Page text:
It starts with an idea...
Choose a topic that you're interested in
Research is more fun and more relevant to your life if you care about what you're learning.
Keep it relevant
Read the assignment and make sure the topic you choose meets your instructor's requirements.
Find the question
A good topic starts as a research question. The research you conduct in the Library will give you the information you need to answer that question. Be curious and open-minded and think of a question that will inspire you to learn more.
Once you choose a topic, you can then begin to learn more about that topic. The 4 Ws are a good way to learn more about your topic. The 4Ws will help you to gather background information on your topic as well as relevant argument and ideas surrounding your topic.
Who are the people or groups relevant to your topic? This can include companies or even fictional characters!
Example: If you're writing about video games, this might include gamers, game designers, Hideo Kojima, Blizzard, or even Nathan Drake.
What are the major events, laws, controversies, or issues related to your topic?
Example: If you're researching health care reform, this might include The Affordable Care Act, generic drug prices, or access to care.
When have major events happened to affect your topic? This can include dates, eras, or even age ranges relevant to your topic.
Example: If you're learning about school uniforms, this might include 1963, the early 2000s, or teenagers.
Where are the places most affected by your topic? Which countries, regions, or states? Does your topic affect urban or rural regions more?
Example: If you're researching the minimum wage, this might include New York City, California, the Pacific North West, or urban centers.
If you need some help getting started, try the brainstorming map below
Break your topic down into its basic parts...
Identify the Main Concepts
Write your research question down. Underline the main ideas in that question.
Example: How does aging affect memory loss?
Make a list of keywords
For each concept, make a list of keywords related to it. Use synonyms, and go back to your background research to find academic vocabulary and terms.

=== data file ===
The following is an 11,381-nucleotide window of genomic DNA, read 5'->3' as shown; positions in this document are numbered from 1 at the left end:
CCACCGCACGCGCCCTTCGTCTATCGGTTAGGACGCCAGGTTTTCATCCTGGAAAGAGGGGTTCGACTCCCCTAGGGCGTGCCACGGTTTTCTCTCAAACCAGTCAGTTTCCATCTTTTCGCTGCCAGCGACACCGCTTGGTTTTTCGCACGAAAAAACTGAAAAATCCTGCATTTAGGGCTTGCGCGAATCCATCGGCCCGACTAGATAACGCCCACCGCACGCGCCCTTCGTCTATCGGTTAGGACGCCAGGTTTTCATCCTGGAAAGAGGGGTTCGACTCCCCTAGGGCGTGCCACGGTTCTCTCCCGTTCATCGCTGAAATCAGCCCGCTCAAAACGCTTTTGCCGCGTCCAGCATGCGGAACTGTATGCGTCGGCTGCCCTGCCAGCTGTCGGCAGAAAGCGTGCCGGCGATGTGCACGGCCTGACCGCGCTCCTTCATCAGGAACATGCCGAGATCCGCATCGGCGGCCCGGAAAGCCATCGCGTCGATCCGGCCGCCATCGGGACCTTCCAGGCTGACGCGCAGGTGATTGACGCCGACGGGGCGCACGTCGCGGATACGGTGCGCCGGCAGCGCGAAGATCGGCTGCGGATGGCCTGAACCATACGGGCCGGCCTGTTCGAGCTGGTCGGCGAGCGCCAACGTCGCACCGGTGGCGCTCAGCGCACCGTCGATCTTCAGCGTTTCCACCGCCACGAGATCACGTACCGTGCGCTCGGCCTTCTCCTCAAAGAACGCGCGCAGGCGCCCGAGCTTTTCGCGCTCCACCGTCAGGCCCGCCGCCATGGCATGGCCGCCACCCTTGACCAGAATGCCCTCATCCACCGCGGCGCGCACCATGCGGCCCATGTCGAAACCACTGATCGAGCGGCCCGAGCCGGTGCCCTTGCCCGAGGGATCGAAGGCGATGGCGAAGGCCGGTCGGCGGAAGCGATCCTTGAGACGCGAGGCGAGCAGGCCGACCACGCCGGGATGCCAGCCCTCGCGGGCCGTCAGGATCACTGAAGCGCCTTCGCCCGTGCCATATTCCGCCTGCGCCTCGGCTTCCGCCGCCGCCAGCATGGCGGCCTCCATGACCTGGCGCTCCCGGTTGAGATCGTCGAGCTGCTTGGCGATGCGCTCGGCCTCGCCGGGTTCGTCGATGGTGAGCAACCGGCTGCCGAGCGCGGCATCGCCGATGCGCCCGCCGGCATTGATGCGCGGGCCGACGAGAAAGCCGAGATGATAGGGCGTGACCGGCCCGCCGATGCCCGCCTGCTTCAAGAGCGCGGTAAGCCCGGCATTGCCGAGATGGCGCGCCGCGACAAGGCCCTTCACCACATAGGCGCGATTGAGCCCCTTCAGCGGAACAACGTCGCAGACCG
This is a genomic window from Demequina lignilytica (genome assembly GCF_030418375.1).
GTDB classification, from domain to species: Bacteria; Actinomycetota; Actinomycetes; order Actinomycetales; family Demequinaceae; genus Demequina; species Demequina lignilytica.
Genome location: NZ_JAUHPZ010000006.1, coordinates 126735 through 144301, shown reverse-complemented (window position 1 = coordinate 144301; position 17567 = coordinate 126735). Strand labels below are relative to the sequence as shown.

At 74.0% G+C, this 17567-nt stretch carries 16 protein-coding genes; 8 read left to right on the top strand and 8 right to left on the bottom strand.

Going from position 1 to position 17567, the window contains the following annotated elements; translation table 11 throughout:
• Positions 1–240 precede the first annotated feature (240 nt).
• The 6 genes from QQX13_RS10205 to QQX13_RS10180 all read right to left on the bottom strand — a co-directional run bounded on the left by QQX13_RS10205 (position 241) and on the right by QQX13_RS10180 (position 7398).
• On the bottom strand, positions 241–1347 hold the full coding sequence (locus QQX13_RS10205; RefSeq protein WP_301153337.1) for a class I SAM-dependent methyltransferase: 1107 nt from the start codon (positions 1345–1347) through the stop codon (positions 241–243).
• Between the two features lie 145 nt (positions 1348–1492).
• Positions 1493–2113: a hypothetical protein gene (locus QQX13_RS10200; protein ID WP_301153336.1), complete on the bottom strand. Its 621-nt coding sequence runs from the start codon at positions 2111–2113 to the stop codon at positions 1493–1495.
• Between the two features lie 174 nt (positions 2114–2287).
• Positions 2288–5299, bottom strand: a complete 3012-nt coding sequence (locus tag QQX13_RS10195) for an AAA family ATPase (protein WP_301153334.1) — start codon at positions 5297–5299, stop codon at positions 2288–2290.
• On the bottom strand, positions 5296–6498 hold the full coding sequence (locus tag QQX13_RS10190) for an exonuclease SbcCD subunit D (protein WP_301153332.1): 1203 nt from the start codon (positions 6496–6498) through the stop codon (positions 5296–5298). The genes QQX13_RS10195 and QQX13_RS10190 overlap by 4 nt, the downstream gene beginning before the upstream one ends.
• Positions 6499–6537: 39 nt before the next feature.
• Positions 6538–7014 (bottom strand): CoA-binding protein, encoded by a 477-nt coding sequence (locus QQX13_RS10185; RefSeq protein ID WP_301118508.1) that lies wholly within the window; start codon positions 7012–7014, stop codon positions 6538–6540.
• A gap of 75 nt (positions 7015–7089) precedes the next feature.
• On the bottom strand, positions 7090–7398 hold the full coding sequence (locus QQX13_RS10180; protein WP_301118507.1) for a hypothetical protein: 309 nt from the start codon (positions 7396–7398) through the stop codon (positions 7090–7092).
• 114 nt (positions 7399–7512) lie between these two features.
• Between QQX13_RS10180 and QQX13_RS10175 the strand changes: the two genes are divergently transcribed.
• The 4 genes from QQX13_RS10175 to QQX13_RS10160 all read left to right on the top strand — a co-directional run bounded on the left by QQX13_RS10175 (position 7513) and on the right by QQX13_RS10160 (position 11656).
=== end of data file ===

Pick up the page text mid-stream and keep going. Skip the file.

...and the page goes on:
Example: Aging, elderly, seniors, aged, growing older, senescent, old age, geriatric...
Identify keywords with...
Academic OneFile's Visualization Tool.
How to search for information...
You can search for information in a variety of different ways. Here are few strategies to get you started:
AND is the Boolean Operator that tells the search tool that you want information related to all of the keywords in your search. AND narrows your results because all of the results will include all of the keywords from your search.
OR is the Boolean Operator that allows you to expand your search a bit, particularly if you think synonymous keywords might be relevant. The parenthesis will help to set the synonymous keywords apart so that the search understands what you want. Essentially, with the help of the parenthesis, you can complete two searches in one.
"Quote marks" tell the search tool that you are looking for a particular phrase so the search locates whatever you have in quote marks.
Use the Summon Search tool below to practice finding information...
What is peer review?
The process used to make sure the research in a scholarly article is accurate before it is published. After an author submits their article to an academic journal, it is sent to other experts in their field (their peers) to be reviewed. Those experts check to make sure the experiment is sound and the results make sense. If they agree that the article contains good information, then it can be published.